This methodology has been developed by a group of educators, academics and civil society actors. This is an ongoing process that you are warmly invited to take part in!



Key Assumptions:

More accountable reasoning (is and prompts) more responsible action
Understanding where we are coming from (the social-cultural conditioning of our ways of seeing) and the potential implications of what we are doing is necessary if we want to try to avoid reproducing the mechanisms that might have created the problems we are trying to ‘solve’ in the first place (in which case our intervention might worsen the situation). This is best illustrated in examples where people in the ‘North’ (First World) try to help or export solutions to the ‘South’ without understanding the context or the local and global implications of their interventions.

Learning to unlearn* (is and prompts) a decolonisation of the imagination
Understanding the construction of our lenses allows us to re-construct them, making it possible to ‘think outside the box’ and imagine different ways of being, seeing, relating to others and imagining a collective future (* critical literacy).

Learning to ‘read’ the world through different cultural logics (is and prompts) empathy and solidarity
We aim to create a space where people feel safe to relate and be open to difference: going beyond the anxiety created when we try to change the other to make him/her the same as ourselves. Within this space there is no battle of wills or competition for legitimacy – everyone is acknowledged as a ‘whole’ person regardeless of what they think or say.

Learning to cope with complexity and uncertainty is the first step to learning to live, to be and to do together
We are conditioned to believe that conflict is negative and destructive and that it needs to be controlled and avoided. However, it is difference that creates conflict and without conflict there is only sameness. Without conflict there is no newness, no growth, no change. Being opened to the new is looking at conflict from a radically different perspective: as something natural, constructive and necessary for transformation. The Kashinawa – an indigenous nation in Brazil – illustrate this with the metaphor of the Anaconda: she constantly changes her skin to remain the same. In the same way, we need the ‘new’ (difference) to transform our skins and lenses in order to continue to evolve and to face the challenges of survival.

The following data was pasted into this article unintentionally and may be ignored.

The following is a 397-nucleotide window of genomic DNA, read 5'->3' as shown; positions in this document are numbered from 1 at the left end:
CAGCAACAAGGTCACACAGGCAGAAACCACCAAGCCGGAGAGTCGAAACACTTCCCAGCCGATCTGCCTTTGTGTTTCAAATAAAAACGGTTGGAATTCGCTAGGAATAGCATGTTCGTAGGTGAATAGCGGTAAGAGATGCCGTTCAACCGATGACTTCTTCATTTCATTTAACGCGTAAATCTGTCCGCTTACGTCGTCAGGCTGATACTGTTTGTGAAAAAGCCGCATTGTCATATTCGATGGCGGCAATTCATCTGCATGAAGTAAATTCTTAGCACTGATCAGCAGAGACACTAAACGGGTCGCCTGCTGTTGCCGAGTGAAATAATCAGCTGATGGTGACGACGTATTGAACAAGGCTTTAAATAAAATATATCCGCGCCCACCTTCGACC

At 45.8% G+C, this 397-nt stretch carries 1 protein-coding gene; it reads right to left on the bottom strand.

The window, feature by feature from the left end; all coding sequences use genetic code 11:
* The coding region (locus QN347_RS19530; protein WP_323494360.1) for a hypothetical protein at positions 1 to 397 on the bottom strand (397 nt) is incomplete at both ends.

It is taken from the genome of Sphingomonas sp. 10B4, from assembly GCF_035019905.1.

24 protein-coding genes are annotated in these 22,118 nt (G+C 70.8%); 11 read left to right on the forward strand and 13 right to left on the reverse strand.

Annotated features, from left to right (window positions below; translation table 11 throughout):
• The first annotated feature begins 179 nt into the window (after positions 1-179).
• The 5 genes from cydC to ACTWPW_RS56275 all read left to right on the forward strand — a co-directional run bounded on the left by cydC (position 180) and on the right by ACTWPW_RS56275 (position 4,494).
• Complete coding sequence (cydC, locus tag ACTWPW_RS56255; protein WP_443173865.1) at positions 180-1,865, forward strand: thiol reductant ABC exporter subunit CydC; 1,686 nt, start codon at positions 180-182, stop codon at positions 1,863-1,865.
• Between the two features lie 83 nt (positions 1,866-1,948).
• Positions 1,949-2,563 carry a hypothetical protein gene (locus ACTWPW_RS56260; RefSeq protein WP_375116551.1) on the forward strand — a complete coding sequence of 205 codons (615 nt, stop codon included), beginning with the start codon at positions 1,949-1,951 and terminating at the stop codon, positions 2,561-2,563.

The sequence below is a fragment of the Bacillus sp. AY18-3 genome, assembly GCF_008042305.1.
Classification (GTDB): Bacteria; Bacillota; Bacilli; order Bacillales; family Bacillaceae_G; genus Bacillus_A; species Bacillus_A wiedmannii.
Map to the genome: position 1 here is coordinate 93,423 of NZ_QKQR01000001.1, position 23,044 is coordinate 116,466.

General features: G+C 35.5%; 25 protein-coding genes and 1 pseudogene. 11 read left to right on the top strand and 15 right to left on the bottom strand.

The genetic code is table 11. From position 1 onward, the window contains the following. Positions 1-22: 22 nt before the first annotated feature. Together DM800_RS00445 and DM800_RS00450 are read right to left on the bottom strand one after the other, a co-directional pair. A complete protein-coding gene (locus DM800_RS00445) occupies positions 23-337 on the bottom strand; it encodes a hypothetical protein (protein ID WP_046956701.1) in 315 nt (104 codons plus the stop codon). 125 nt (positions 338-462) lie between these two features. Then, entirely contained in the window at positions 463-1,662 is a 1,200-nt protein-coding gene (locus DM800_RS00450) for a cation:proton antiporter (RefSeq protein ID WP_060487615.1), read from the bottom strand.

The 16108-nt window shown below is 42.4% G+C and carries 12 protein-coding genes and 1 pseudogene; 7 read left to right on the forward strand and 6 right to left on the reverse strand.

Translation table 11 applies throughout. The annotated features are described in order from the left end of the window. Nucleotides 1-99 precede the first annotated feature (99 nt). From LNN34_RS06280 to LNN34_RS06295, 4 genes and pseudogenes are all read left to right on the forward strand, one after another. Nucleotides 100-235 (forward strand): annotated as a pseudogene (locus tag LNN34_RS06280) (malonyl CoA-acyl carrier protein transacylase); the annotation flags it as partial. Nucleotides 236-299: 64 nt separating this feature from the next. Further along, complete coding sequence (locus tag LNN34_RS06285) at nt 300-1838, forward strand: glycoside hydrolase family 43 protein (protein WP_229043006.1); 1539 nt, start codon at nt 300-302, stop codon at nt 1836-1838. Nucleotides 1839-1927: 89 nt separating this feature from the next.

Going beyond individualism and ethonocentrism towards global (planetary) integrated ‘citizenship’ (as stewardess/hospitality)
Gilligan’s model of integrated planetary citizenship is used (critically) in this initiative to illustrate the agenda of the methodlogy. Gilligan suggests that, apart from our cultural bias, two kinds of logics (or reasoning) are always within us in our struggle for a better life and that, depending on the context that we are interacting with, one is usually predominant:
• a logic of control, judgement and ranking (of the world, of others, of ourselves) that can be related to discourses of rights, justice and autonomy
• a logic of relational thinking that is non-hierarchical (and resists ‘control’) that can be associated with discourses of love, care and responsibility

She also suggests that there are stages of development within these logics: egoistic, ethnocentric, worldcentric and integrated. Each of these stages ‘open up’ to more perspectives and groups and culminate in an ‘integrated’ stage (which is associated to planetary citizenship), where the two logics are balanced and the perspectives of all life forms (even if they cannot be expressed through language) are taken into account in order to guaranty everyone’s right of survival and the survival of the planet itself (as some indigenous non-humanist cultures already do). See the diagram:

This model can be interpreted as putting together complementary and contradictory forces in a dynamic flux: one trying to order and control the world (a centripetal force) and the other trying to contest this ordering (a centrifugal force). Equilibrium is the ideal scenario – but it is never stable (the flux and play/conflict of the forces is what prompts evolution).

A radical form of democracy - the inclusion of every form of life in the agenda of decisions about our collective future - seems to be the goal in Gilligan’s model. This project regards this goal as one possible horizon, but we invite partners and participants to engage in the construction of other possibilities as well!


Teachers in Parana/Brazil - 2005